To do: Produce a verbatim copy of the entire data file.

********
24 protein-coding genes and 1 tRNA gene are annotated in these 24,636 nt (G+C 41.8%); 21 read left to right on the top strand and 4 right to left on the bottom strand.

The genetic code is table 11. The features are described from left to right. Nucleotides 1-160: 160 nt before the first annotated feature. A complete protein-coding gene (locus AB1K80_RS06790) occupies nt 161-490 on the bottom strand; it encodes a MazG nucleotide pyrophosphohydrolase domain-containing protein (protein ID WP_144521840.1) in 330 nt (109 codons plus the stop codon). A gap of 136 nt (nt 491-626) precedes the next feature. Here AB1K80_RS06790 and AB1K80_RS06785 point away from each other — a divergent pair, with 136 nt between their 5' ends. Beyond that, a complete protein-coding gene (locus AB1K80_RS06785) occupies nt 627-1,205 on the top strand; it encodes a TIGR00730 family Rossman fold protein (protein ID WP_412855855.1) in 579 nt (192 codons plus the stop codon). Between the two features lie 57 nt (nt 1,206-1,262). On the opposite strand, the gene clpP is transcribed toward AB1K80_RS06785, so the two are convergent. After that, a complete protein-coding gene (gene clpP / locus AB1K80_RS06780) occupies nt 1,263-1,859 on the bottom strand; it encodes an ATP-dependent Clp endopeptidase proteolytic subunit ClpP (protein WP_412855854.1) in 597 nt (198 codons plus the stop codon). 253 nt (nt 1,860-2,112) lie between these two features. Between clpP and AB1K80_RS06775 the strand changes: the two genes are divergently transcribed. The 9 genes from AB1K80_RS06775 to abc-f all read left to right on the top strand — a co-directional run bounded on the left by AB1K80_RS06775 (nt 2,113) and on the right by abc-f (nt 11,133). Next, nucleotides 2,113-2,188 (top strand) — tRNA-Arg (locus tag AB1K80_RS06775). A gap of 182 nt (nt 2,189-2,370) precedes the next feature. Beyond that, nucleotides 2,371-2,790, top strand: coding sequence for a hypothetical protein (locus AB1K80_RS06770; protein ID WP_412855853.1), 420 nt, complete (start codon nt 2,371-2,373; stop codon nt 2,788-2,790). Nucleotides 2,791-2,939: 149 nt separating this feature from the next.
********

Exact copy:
24 protein-coding genes and 1 tRNA gene are annotated in these 24,636 nt (G+C 41.8%); 21 read left to right on the top strand and 4 right to left on the bottom strand.

The genetic code is table 11. The features are described from left to right. Nucleotides 1-160: 160 nt before the first annotated feature. A complete protein-coding gene (locus AB1K80_RS06790) occupies nt 161-490 on the bottom strand; it encodes a MazG nucleotide pyrophosphohydrolase domain-containing protein (protein ID WP_144521840.1) in 330 nt (109 codons plus the stop codon). A gap of 136 nt (nt 491-626) precedes the next feature. Here AB1K80_RS06790 and AB1K80_RS06785 point away from each other — a divergent pair, with 136 nt between their 5' ends. Beyond that, a complete protein-coding gene (locus AB1K80_RS06785) occupies nt 627-1,205 on the top strand; it encodes a TIGR00730 family Rossman fold protein (protein ID WP_412855855.1) in 579 nt (192 codons plus the stop codon). Between the two features lie 57 nt (nt 1,206-1,262). On the opposite strand, the gene clpP is transcribed toward AB1K80_RS06785, so the two are convergent. After that, a complete protein-coding gene (gene clpP / locus AB1K80_RS06780) occupies nt 1,263-1,859 on the bottom strand; it encodes an ATP-dependent Clp endopeptidase proteolytic subunit ClpP (protein WP_412855854.1) in 597 nt (198 codons plus the stop codon). 253 nt (nt 1,860-2,112) lie between these two features. Between clpP and AB1K80_RS06775 the strand changes: the two genes are divergently transcribed. The 9 genes from AB1K80_RS06775 to abc-f all read left to right on the top strand — a co-directional run bounded on the left by AB1K80_RS06775 (nt 2,113) and on the right by abc-f (nt 11,133). Next, nucleotides 2,113-2,188 (top strand) — tRNA-Arg (locus tag AB1K80_RS06775). A gap of 182 nt (nt 2,189-2,370) precedes the next feature. Beyond that, nucleotides 2,371-2,790, top strand: coding sequence for a hypothetical protein (locus AB1K80_RS06770; protein ID WP_412855853.1), 420 nt, complete (start codon nt 2,371-2,373; stop codon nt 2,788-2,790). Nucleotides 2,791-2,939: 149 nt separating this feature from the next.